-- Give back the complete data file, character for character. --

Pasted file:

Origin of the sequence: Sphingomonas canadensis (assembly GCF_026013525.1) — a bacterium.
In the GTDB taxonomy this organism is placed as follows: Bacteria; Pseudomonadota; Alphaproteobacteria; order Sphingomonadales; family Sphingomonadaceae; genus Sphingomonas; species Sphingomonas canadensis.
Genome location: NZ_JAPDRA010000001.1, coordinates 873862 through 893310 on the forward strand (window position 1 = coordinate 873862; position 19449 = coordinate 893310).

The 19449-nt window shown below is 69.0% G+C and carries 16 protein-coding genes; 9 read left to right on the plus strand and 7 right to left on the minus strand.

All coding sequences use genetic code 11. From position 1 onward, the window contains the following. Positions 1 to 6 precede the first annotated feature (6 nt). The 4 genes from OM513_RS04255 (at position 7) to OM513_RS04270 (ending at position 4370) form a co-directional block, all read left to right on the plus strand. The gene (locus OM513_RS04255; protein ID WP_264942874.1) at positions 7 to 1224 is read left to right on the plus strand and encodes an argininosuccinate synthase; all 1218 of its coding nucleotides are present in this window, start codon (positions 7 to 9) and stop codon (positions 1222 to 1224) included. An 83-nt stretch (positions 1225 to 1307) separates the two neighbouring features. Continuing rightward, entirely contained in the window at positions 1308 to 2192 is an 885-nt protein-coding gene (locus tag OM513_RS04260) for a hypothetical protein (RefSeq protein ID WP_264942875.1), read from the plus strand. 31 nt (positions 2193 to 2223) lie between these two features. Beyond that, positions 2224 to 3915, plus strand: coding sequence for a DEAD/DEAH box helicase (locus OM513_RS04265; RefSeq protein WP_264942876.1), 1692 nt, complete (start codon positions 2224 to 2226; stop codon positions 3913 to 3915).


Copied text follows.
Origin of the sequence: Sphingomonas canadensis (assembly GCF_026013525.1) — a bacterium.
In the GTDB taxonomy this organism is placed as follows: Bacteria; Pseudomonadota; Alphaproteobacteria; order Sphingomonadales; family Sphingomonadaceae; genus Sphingomonas; species Sphingomonas canadensis.
Genome location: NZ_JAPDRA010000001.1, coordinates 873862 through 893310 on the forward strand (window position 1 = coordinate 873862; position 19449 = coordinate 893310).

The 19449-nt window shown below is 69.0% G+C and carries 16 protein-coding genes; 9 read left to right on the plus strand and 7 right to left on the minus strand.

All coding sequences use genetic code 11. From position 1 onward, the window contains the following. Positions 1 to 6 precede the first annotated feature (6 nt). The 4 genes from OM513_RS04255 (at position 7) to OM513_RS04270 (ending at position 4370) form a co-directional block, all read left to right on the plus strand. The gene (locus OM513_RS04255; protein ID WP_264942874.1) at positions 7 to 1224 is read left to right on the plus strand and encodes an argininosuccinate synthase; all 1218 of its coding nucleotides are present in this window, start codon (positions 7 to 9) and stop codon (positions 1222 to 1224) included. An 83-nt stretch (positions 1225 to 1307) separates the two neighbouring features. Continuing rightward, entirely contained in the window at positions 1308 to 2192 is an 885-nt protein-coding gene (locus tag OM513_RS04260) for a hypothetical protein (RefSeq protein ID WP_264942875.1), read from the plus strand. 31 nt (positions 2193 to 2223) lie between these two features. Beyond that, positions 2224 to 3915, plus strand: coding sequence for a DEAD/DEAH box helicase (locus OM513_RS04265; RefSeq protein WP_264942876.1), 1692 nt, complete (start codon positions 2224 to 2226; stop codon positions 3913 to 3915).